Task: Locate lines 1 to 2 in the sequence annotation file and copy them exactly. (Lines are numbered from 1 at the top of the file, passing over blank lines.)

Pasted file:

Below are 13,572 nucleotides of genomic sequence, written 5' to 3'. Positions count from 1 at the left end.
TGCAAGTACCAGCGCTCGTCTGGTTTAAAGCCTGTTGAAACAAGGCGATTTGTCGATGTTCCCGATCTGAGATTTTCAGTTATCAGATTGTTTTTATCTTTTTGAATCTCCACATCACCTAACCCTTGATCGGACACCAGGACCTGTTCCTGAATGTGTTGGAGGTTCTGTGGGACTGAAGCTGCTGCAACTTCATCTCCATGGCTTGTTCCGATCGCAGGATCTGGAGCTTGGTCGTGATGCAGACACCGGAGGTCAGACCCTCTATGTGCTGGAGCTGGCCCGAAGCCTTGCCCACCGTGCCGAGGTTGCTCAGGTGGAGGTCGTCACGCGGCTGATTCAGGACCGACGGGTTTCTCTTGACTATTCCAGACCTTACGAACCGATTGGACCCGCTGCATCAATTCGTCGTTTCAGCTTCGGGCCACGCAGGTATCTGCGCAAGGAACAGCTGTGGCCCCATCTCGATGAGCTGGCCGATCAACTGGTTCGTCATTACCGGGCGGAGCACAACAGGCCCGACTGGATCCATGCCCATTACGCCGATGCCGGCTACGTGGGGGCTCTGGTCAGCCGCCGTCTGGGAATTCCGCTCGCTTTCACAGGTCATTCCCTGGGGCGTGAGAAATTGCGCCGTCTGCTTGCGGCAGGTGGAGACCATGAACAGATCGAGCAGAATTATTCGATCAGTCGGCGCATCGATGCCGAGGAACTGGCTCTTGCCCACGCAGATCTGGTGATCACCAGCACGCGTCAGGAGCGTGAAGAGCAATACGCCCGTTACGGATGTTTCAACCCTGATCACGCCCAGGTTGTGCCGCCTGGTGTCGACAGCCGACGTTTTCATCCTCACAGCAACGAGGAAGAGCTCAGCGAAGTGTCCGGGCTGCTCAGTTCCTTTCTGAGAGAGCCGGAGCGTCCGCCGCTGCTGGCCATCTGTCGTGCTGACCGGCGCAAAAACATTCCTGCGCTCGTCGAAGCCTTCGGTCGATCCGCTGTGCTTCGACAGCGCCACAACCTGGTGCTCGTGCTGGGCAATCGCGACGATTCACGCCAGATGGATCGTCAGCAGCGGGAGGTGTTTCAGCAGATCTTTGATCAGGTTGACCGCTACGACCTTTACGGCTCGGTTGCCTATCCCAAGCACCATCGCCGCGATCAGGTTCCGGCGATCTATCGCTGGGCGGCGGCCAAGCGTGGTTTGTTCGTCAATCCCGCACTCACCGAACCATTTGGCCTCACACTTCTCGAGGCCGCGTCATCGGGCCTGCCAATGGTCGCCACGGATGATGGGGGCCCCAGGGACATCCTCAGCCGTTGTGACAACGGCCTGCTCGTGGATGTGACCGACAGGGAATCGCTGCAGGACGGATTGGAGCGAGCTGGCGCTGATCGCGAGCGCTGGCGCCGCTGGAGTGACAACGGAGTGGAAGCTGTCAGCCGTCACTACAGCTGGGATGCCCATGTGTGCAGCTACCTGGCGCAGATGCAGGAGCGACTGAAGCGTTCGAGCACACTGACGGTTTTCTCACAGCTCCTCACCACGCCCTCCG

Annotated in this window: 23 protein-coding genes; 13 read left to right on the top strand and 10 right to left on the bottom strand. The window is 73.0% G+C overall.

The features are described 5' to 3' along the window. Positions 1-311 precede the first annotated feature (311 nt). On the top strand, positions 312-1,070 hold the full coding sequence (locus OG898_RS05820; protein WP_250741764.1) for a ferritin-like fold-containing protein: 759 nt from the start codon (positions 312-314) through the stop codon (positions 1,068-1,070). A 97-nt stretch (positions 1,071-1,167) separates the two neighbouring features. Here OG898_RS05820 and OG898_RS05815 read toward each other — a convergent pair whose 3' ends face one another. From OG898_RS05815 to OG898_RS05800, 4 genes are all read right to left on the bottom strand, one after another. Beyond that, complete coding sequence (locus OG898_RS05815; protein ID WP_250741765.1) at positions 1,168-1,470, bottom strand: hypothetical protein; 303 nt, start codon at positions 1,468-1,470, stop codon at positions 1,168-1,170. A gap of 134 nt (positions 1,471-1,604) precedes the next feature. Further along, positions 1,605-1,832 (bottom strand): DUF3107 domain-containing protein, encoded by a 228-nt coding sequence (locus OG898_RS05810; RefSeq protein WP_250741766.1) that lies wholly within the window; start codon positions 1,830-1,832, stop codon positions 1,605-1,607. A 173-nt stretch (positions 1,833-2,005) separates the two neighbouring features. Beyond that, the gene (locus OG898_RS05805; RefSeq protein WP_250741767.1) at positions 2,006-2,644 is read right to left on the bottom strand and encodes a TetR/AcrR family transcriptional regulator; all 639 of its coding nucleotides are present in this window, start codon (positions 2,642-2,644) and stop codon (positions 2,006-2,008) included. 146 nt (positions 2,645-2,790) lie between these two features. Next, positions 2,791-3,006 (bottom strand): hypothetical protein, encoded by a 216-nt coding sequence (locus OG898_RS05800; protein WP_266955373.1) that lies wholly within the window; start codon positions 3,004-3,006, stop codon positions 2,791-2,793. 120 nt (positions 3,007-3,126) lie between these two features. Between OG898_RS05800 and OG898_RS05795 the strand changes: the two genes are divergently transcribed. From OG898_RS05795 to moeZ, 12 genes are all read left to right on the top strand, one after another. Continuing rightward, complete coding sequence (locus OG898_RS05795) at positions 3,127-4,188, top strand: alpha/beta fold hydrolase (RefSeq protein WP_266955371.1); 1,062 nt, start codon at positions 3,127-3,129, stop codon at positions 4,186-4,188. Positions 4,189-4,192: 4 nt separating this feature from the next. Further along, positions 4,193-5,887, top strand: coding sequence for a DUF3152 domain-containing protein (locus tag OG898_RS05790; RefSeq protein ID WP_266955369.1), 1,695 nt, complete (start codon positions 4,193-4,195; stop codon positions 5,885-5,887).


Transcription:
Below are 13,572 nucleotides of genomic sequence, written 5' to 3'. Positions count from 1 at the left end.
TGCAAGTACCAGCGCTCGTCTGGTTTAAAGCCTGTTGAAACAAGGCGATTTGTCGATGTTCCCGATCTGAGATTTTCAGTTATCAGATTGTTTTTATCTTTTTGAATCTCCACATCACCTAACCCTTGATCGGACACCAGGACCTGTTCCTGAATGTGTTGGAGGTTCTGTGGGACTGAAGCTGCTGCAACTTCATCTCCATGGCTTGTTCCGATCGCAGGATCTGGAGCTTGGTCGTGATGCAGACACCGGAGGTCAGACCCTCTATGTGCTGGAGCTGGCCCGAAGCCTTGCCCACCGTGCCGAGGTTGCTCAGGTGGAGGTCGTCACGCGGCTGATTCAGGACCGACGGGTTTCTCTTGACTATTCCAGACCTTACGAACCGATTGGACCCGCTGCATCAATTCGTCGTTTCAGCTTCGGGCCACGCAGGTATCTGCGCAAGGAACAGCTGTGGCCCCATCTCGATGAGCTGGCCGATCAACTGGTTCGTCATTACCGGGCGGAGCACAACAGGCCCGACTGGATCCATGCCCATTACGCCGATGCCGGCTACGTGGGGGCTCTGGTCAGCCGCCGTCTGGGAATTCCGCTCGCTTTCACAGGTCATTCCCTGGGGCGTGAGAAATTGCGCCGTCTGCTTGCGGCAGGTGGAGACCATGAACAGATCGAGCAGAATTATTCGATCAGTCGGCGCATCGATGCCGAGGAACTGGCTCTTGCCCACGCAGATCTGGTGATCACCAGCACGCGTCAGGAGCGTGAAGAGCAATACGCCCGTTACGGATGTTTCAACCCTGATCACGCCCAGGTTGTGCCGCCTGGTGTCGACAGCCGACGTTTTCATCCTCACAGCAACGAGGAAGAGCTCAGCGAAGTGTCCGGGCTGCTCAGTTCCTTTCTGAGAGAGCCGGAGCGTCCGCCGCTGCTGGCCATCTGTCGTGCTGACCGGCGCAAAAACATTCCTGCGCTCGTCGAAGCCTTCGGTCGATCCGCTGTGCTTCGACAGCGCCACAACCTGGTGCTCGTGCTGGGCAATCGCGACGATTCACGCCAGATGGATCGTCAGCAGCGGGAGGTGTTTCAGCAGATCTTTGATCAGGTTGACCGCTACGACCTTTACGGCTCGGTTGCCTATCCCAAGCACCATCGCCGCGATCAGGTTCCGGCGATCTATCGCTGGGCGGCGGCCAAGCGTGGTTTGTTCGTCAATCCCGCACTCACCGAACCATTTGGCCTCACACTTCTCGAGGCCGCGTCATCGGGCCTGCCAATGGTCGCCACGGATGATGGGGGCCCCAGGGACATCCTCAGCCGTTGTGACAACGGCCTGCTCGTGGATGTGACCGACAGGGAATCGCTGCAGGACGGATTGGAGCGAGCTGGCGCTGATCGCGAGCGCTGGCGCCGCTGGAGTGACAACGGAGTGGAAGCTGTCAGCCGTCACTACAGCTGGGATGCCCATGTGTGCAGCTACCTGGCGCAGATGCAGGAGCGACTGAAGCGTTCGAGCACACTGACGGTTTTCTCACAGCTCCTCACCACGCCCTCCG